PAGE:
By Nicole Gennarelli
The Poynter KSU Media Ethics Workshop was extremely interesting. I got the chance to actually work behind-the-scenes for part of it in the morning, as well as sit in and listen to the Online News Association (ONA) panelists. The panel consisted of John Kroll, from the Plain dealer; Michelle Jarboe, from the Plain Dealer; and Bruce Winges, from the Akron Beacon Journal. The topic was Reporters and the Audience: A two-way street.
John Kroll talked about how the Plain Dealer has a three prong program that deals with taking down offensive comments posted online. Reporters like to engage with the reader over stories and allow a two-way street for communication. He talked about how reporters decide where to draw lines on rude comments, and that they have started to remove comments that cause controversy.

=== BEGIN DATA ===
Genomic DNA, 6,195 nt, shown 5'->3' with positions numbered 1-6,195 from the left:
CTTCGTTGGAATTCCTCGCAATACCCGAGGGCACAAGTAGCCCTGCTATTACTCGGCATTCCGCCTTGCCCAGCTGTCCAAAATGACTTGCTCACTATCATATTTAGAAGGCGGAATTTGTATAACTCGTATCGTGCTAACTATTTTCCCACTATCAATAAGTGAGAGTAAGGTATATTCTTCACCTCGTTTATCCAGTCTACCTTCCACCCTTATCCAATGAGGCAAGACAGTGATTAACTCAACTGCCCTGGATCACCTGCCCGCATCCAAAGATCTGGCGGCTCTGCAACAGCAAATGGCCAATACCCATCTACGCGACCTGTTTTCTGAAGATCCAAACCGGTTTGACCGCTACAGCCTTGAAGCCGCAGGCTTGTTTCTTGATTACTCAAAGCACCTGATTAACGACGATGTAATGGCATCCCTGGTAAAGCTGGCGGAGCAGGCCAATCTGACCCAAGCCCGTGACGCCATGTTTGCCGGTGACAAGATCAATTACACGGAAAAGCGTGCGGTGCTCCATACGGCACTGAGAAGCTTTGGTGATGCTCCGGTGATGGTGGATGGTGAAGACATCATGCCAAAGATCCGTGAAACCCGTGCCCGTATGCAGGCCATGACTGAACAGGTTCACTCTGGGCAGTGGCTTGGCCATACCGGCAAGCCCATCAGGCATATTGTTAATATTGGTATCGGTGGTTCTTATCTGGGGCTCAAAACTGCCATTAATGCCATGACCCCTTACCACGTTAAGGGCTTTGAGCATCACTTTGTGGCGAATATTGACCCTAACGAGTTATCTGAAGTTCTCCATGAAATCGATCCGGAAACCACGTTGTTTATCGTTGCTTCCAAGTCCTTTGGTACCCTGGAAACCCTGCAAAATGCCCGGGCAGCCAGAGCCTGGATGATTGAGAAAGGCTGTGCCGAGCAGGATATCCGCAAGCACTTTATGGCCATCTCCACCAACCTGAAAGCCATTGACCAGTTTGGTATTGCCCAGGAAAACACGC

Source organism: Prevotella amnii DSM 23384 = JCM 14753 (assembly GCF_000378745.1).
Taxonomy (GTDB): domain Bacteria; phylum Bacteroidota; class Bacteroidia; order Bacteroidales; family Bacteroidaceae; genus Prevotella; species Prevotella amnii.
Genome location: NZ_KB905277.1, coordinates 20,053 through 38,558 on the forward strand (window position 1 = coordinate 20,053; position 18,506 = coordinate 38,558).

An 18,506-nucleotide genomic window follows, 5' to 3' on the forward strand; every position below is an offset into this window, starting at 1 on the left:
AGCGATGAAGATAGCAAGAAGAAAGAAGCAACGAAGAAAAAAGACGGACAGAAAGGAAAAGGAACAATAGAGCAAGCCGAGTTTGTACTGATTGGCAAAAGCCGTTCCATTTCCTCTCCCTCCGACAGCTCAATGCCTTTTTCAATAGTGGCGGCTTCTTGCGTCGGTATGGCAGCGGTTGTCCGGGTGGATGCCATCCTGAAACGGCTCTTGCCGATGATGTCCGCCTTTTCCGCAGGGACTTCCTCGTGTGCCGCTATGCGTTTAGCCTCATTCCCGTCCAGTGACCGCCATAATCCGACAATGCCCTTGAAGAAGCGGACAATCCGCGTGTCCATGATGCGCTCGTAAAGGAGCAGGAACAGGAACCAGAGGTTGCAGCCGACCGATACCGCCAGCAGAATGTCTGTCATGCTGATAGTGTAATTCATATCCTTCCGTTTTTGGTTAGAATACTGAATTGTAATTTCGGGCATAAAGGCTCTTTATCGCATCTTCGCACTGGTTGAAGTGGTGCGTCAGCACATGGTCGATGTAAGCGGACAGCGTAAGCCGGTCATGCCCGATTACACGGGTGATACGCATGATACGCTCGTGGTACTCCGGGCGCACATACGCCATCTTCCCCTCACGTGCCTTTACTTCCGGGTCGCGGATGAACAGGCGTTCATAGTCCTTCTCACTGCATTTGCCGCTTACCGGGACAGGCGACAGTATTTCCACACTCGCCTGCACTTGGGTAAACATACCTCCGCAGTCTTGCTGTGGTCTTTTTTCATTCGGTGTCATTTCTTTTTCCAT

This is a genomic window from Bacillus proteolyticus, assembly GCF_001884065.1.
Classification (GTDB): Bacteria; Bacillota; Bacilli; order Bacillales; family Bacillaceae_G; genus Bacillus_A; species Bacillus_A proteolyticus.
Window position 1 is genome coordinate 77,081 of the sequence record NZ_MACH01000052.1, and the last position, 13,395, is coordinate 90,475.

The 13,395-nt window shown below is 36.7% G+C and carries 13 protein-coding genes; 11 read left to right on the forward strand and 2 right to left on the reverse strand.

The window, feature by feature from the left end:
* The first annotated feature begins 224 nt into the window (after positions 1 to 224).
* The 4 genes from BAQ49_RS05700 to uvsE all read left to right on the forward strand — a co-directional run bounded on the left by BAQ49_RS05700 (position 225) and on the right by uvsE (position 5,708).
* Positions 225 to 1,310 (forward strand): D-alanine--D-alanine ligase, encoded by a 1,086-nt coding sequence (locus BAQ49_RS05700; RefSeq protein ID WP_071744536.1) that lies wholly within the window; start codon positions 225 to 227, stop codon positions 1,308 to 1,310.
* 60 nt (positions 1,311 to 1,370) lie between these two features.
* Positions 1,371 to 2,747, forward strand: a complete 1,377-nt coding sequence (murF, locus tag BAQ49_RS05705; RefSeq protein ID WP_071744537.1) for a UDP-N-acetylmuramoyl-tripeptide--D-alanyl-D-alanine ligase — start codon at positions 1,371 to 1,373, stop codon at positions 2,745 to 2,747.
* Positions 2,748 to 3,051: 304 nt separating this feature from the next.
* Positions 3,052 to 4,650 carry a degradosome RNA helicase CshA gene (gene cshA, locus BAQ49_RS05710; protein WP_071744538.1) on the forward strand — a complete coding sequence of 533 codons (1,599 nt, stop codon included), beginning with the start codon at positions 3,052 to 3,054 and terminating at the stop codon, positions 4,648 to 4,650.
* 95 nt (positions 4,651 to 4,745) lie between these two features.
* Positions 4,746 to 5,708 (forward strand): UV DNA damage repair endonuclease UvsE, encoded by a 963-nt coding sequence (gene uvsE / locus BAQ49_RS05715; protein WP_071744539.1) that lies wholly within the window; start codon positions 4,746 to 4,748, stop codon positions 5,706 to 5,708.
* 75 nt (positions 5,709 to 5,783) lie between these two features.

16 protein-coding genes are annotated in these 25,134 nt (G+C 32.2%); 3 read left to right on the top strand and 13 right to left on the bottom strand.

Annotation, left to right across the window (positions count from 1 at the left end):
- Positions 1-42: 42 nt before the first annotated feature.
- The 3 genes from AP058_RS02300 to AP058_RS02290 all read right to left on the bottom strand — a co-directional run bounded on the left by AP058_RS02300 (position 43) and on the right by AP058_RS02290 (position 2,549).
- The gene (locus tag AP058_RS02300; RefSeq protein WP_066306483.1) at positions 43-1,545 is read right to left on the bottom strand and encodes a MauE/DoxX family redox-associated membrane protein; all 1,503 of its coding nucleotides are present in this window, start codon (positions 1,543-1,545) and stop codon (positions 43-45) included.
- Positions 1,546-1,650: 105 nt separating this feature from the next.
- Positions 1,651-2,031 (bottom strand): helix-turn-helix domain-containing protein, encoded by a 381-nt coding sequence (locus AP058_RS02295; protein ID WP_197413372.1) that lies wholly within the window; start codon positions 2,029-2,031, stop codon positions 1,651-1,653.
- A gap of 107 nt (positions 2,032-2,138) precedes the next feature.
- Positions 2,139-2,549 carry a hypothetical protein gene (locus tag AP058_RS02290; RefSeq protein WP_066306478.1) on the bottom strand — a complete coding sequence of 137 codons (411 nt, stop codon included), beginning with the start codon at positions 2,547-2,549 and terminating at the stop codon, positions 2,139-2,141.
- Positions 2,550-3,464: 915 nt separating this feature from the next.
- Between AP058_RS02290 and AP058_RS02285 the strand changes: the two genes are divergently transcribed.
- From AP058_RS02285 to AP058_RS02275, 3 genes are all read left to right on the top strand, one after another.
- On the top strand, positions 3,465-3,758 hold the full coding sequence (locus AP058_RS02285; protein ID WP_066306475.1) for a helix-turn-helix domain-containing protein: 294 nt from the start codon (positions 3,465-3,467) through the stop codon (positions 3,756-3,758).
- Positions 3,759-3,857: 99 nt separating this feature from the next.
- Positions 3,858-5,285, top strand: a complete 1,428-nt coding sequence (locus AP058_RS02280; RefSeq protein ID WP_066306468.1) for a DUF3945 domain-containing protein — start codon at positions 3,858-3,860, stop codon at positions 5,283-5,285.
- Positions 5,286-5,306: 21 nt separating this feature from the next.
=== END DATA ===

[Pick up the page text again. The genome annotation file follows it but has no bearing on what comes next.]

Michelle Jarboe talked about how she remembered when commenting was not open to the public. She was thrilled when she could respond to sources and readers’ comments on the website. Every time someone comments on one of her stories she receives and e-mail and she asks herself, “Do I really need to comment on this?” Sometimes comments require more than one answer and others she decides to let go because she has more important work.
Bruce Winges discussed how it is always good to look for a way to interact with readers. Blogs, Facebook and social media platforms allow readers to have a positive or negative voice in stories that are published. He has realized that when stories get posted on Facebook, the conversations about them get better. Winges also talked about how at the end of a story there is a reminder to “play nice” for readers. It’s not always a good idea to post controversial comments on certain stories. Some overly controversial stories will have comments blocked completely.
Overall, it was a great experience. I had a great time working behind the scenes and listening to media experts. I learned a lot and can’t wait for next year’s workshop.